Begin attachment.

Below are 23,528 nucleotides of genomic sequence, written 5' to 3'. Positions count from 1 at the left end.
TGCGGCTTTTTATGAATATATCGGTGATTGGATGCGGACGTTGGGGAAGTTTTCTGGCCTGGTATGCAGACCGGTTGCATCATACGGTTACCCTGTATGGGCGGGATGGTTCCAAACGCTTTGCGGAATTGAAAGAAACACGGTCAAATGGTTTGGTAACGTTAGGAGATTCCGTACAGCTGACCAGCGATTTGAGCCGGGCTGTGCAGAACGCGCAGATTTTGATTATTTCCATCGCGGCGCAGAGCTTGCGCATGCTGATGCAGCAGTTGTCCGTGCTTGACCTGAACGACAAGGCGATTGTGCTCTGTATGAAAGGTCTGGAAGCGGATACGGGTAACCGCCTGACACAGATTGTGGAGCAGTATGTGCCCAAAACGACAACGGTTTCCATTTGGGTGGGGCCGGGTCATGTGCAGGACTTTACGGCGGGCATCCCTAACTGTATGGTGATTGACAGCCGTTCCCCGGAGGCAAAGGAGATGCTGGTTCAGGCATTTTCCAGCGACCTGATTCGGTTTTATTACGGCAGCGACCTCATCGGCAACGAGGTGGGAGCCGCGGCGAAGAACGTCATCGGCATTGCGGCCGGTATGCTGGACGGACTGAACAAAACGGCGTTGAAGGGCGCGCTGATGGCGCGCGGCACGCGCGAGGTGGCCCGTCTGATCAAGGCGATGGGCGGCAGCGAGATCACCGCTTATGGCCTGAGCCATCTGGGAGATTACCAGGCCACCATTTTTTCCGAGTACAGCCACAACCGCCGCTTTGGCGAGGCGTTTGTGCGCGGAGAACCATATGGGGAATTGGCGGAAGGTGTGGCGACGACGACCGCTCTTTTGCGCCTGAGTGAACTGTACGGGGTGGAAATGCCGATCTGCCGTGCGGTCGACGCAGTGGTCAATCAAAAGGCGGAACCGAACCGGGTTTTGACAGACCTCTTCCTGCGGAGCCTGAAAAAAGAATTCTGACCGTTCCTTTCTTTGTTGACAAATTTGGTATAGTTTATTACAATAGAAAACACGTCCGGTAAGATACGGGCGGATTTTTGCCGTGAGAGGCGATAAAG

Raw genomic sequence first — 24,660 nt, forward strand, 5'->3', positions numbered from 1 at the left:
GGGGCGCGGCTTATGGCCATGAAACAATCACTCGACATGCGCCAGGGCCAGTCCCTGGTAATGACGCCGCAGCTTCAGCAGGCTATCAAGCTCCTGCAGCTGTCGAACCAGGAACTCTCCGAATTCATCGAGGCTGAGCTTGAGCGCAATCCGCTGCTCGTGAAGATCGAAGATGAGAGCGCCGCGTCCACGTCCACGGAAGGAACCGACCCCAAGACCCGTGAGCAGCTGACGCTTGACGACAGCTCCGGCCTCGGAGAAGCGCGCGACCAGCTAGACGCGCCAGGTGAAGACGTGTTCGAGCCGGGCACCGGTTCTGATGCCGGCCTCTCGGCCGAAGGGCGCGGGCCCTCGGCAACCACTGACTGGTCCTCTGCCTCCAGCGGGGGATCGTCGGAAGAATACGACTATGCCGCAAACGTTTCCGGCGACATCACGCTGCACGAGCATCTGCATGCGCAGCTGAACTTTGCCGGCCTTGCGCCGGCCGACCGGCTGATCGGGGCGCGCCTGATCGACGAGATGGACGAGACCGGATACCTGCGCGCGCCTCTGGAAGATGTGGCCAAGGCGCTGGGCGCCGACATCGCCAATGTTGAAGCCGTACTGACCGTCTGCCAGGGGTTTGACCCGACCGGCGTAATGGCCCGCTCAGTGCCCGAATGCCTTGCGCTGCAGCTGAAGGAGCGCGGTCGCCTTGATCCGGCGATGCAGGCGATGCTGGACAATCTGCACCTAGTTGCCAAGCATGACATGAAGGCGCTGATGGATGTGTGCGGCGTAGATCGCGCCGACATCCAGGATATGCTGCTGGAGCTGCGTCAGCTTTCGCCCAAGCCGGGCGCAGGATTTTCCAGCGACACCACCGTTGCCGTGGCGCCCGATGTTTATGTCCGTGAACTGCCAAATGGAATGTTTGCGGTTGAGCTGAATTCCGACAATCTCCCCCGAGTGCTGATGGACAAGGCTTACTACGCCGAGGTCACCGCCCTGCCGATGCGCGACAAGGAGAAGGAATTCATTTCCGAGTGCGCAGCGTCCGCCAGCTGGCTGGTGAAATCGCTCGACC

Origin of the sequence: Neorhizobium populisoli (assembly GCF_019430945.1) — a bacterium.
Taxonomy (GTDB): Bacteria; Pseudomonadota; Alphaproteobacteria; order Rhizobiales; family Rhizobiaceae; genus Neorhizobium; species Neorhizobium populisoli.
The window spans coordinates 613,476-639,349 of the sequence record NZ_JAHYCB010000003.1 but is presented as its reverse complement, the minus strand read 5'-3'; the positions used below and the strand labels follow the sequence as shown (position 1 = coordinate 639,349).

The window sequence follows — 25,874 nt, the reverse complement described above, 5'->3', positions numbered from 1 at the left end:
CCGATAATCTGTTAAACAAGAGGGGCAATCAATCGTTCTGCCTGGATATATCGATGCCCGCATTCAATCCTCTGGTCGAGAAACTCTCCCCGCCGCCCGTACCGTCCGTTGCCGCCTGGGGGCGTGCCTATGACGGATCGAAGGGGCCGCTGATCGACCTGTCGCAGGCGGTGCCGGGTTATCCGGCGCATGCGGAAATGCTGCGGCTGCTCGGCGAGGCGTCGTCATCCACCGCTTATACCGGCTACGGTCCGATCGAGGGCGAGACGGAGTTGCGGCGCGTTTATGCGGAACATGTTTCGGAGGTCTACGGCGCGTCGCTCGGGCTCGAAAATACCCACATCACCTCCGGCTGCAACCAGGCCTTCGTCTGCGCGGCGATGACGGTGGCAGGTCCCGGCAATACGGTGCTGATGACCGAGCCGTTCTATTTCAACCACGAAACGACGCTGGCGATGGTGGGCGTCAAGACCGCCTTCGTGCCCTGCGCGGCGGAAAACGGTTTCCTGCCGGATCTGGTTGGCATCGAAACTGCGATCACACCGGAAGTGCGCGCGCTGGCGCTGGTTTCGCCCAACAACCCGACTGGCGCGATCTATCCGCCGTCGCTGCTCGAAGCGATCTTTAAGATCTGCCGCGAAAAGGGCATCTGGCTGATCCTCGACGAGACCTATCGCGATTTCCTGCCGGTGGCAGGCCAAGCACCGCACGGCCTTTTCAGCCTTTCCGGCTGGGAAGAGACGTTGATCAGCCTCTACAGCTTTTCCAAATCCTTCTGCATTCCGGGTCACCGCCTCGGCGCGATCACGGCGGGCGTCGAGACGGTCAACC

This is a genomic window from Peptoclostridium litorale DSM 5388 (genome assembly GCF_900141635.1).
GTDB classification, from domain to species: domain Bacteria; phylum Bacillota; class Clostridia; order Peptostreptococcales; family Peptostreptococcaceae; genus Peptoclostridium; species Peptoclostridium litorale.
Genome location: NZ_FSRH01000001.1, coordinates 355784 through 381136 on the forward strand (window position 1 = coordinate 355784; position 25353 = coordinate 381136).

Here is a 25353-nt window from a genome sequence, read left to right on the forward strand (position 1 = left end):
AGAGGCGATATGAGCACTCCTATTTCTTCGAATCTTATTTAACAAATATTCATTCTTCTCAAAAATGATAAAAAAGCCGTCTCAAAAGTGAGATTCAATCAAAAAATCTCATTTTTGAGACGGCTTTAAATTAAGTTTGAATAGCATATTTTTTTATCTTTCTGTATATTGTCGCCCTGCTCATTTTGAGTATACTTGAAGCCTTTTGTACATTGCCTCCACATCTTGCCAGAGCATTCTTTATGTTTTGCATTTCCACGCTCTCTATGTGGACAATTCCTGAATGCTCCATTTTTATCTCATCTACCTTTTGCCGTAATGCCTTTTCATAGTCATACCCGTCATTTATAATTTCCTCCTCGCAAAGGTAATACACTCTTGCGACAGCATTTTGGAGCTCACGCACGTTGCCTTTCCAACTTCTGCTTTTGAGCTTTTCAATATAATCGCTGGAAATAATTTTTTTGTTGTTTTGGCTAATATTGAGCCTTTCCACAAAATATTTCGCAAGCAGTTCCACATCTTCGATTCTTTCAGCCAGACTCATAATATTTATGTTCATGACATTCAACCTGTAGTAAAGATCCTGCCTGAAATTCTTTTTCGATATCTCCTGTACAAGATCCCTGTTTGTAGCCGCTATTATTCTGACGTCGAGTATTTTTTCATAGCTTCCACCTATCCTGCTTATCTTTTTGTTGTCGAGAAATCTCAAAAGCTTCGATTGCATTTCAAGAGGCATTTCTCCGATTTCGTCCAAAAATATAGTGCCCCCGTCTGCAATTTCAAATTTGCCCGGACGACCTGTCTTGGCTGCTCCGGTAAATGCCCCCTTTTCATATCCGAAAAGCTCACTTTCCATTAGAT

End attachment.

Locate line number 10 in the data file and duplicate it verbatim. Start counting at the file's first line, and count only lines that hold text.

This is a genomic window from Peptoclostridium litorale DSM 5388 (genome assembly GCF_900141635.1).